Using SQL in Access

Now that we've had a basic overview of the SQL syntax, let's look at some of the ways we can use it in an Access application. To do this, we'll use the sample database included with this article. Through queries and sample code, the acFundSQL.mdb sample demonstrates the different SQL statements discussed in this article.

NoteMany of the sample queries used in acFundSQL.mdb depend on certain tables existing and containing data. Because some of the queries in acFundSQL.mdb alter the data or the database structure, you may eventually have difficulty running other queries due to missing or altered data, tables, or indexes. If this problem occurs, open the frmResetTables form and click the Reset Tables button to re-create the tables and their original default data. To manually step through the reset-table process, execute the following queries in the order they are listed:

Building Queries

Queries are SQL statements that are saved in an Access database and can be used at any time, either directly from the Access user interface or from the Visual Basic® for Applications (VBA) programming language. You can build queries by using query Design view, which greatly simplifies the building of SQL statements, or you can build queries by entering SQL statements directly in the SQL view window.

As mentioned at the beginning of this article, Access converts all data-oriented tasks in the database into SQL statements. To demonstrate this behavior, let's build a query in query Design view.

  1. Open the acFundSQL.mdb database.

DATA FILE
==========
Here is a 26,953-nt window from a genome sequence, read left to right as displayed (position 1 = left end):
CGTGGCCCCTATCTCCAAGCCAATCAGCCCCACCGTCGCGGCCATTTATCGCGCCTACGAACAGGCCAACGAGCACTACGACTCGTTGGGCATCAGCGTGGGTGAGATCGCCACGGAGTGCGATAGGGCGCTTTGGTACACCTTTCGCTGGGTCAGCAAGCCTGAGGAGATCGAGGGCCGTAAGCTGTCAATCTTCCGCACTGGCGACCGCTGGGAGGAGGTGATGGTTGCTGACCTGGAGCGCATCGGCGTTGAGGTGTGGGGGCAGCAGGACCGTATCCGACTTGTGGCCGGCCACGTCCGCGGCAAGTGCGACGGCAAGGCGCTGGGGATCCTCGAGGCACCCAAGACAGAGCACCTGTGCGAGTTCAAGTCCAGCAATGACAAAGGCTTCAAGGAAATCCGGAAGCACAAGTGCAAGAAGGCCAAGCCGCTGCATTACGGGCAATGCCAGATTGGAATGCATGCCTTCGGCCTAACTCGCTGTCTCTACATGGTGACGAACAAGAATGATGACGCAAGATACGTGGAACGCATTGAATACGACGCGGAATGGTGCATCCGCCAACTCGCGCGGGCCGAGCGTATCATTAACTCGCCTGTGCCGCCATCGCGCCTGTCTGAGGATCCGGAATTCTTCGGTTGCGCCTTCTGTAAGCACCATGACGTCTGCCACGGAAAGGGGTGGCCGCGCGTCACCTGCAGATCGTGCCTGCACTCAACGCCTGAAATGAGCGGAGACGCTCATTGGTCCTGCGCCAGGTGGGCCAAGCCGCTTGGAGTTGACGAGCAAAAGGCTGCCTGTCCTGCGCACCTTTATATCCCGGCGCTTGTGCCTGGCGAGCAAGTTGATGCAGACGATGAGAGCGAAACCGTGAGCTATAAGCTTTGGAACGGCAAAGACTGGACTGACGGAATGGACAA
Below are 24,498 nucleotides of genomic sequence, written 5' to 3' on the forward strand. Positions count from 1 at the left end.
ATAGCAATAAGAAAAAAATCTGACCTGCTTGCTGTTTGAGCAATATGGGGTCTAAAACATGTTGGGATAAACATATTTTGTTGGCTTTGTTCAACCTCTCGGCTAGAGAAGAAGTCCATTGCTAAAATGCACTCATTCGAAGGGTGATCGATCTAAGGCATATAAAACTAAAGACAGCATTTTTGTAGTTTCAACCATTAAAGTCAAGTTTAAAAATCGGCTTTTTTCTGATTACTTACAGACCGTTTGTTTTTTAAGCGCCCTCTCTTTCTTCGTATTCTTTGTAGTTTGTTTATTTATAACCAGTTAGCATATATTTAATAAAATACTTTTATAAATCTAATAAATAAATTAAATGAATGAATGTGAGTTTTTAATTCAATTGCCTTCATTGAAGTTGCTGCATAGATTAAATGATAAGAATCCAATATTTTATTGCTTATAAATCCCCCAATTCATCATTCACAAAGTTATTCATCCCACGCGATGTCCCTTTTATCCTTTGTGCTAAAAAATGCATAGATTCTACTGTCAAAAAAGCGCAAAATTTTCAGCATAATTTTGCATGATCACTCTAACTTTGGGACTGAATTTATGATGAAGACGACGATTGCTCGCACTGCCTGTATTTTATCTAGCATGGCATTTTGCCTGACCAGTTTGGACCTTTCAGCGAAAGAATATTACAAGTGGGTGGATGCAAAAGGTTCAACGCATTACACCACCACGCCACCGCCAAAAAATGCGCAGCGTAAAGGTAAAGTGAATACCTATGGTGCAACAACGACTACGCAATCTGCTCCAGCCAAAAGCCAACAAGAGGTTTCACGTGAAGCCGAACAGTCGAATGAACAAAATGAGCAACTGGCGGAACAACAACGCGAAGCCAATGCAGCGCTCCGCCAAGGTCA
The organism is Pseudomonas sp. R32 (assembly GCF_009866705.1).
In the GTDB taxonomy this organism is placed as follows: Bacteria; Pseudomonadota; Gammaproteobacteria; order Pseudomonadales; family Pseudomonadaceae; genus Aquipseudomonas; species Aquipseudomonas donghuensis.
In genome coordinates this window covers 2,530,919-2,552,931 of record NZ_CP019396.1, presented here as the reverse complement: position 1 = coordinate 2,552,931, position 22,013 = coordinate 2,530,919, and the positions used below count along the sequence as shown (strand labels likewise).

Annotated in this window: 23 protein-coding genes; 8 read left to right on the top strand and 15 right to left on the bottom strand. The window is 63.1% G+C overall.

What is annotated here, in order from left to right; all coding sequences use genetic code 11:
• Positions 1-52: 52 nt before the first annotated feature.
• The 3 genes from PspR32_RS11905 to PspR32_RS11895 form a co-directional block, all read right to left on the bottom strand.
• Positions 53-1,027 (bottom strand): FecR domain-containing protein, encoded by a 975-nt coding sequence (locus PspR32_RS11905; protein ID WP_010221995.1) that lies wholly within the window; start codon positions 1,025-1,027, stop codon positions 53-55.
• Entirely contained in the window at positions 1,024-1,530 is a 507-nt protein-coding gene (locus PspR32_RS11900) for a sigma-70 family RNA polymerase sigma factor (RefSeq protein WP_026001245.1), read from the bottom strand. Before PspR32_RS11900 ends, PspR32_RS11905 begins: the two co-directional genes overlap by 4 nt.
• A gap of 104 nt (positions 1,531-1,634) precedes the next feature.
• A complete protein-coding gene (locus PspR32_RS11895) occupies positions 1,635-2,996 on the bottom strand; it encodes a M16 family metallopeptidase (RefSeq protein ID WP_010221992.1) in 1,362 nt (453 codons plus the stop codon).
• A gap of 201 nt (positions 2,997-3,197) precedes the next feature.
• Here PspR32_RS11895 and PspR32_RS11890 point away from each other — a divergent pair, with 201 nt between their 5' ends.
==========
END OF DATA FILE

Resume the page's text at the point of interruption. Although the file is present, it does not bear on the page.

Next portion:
1. Make sure that the tblCustomers table has been created and that it contains some data.
  2. In the Database window, click Queries under Objects, and then click New on the Database window toolbar.
  3. In the New Query dialog box, click Design View, and then click OK.
  4. In the Show Table dialog box, click tblCustomers, click Add, and then click Close.
  5. In the tblCustomers field list, click the asterisk (*) and drag it to the first field in the query design grid.
  6. On the View menu, click SQL View. This opens the SQL view window and displays the SQL syntax that Access is using for this query.
NoteThis query is similar to the Select All Customers query already saved in the acFundSQL database.

Specifying a Data Source

To make a connection to data in the database's tables, Access objects use data source properties. For example, a form has a RecordSource property that connects it to a particular table in the database. Anywhere that a data source is specified, you can use an SQL statement (or a saved query) instead of the name of a table. For example, let's build a new form that connects to the customers table by using an SQL SELECT statement as the data source.

  1. Open the acFundSQL.mdb database and make sure that the tblCustomers table has been created and that it contains some data.
  2. In the Database window, click Forms under Objects, and then click New on the Database window toolbar
  3. In the New Form dialog box, click Design View, and then click OK. A blank form is now open in Design view.
  4. On the View menu, click Properties to open the form's property sheet.
  5. In the RecordSource property text box, type the following SQL statement:
    SELECT * FROM tblCustomers
    
    
  6. Press the ENTER key on your keyboard. The field list appears, and it lists all of the available fields from the tblCustomers table.